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J Trauma. 2008 Oct;65(4):951-60. doi: 10.1097/TA.0b013e318187e15b.

Preconditions of hemostasis in trauma: a review. The influence of acidosis, hypocalcemia, anemia, and hypothermia on functional hemostasis in trauma.

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Department of Anaesthesiology and Intensive Care Medicine, University of Cologne, Cologne, Germany.



Beside the often discussed topics of consumption and dilution coagulopathy, additional perioperative impairments of coagulation are caused by acidosis, hypocalcemia, anemia, hypothermia, and combinations.


Reviewing current literature, cutoff values of these parameters become obvious at which therapy should commence.


A notable impairment of hemostasis arises at a pH < or = 7.1. Similar effects are caused by a BE of -12.5 or less. Thus, in case of severe bleeding, buffering toward physiologic pH values is recommended, especially with massive transfusions of older RBCCs displaying exhausted red blood cell buffer systems. It completes the optimization of the volume homeostasis to ensure an adequate tissue perfusion. Combining beneficial cardiovascular and coagulation effects, the level for ionized calcium concentration should be held > or = 0.9 mmol/L. From the hemostatic point of view, the optimal Hct is higher than the one required for oxygenation. Even without a "classical" transfusion trigger, the therapy of acute, persistent bleeding should aim at reaching an Hct > or = 30%. A core temperature of < or = 34 degrees C causes a decisive impairment of hemostasis. A controlled hypotensive fluid resuscitation should aim at reaching a mean arterial pressure of > or = 65 mm Hg (possibly higher for cerebral trauma). Prevention and later aggressive therapy of hypothermia by exclusive infusion of warmed fluids and the use of warming devices are prerequisites for the cure of traumatic coagulopathy. Combined appearance of single preconditions cause additive impairments of the coagulation system.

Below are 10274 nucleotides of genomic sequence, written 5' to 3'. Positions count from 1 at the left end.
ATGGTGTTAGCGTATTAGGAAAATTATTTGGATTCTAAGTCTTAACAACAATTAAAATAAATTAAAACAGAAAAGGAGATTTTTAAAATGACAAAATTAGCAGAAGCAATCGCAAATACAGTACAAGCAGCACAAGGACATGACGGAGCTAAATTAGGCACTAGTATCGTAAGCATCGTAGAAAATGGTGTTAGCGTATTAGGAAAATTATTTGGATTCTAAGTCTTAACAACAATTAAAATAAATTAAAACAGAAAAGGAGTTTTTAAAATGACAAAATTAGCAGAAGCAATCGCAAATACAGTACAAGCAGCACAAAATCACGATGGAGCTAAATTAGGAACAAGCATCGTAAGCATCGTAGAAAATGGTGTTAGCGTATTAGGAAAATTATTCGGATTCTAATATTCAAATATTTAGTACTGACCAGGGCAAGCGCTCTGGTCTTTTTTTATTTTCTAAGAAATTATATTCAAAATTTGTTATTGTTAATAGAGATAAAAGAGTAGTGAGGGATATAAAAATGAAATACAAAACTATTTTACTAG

The prevention and timely correction, especially of the combination acidosis plus hypothermia, is crucial for the treatment of hemorrhagic coagulopathy.

[Indexed for MEDLINE]

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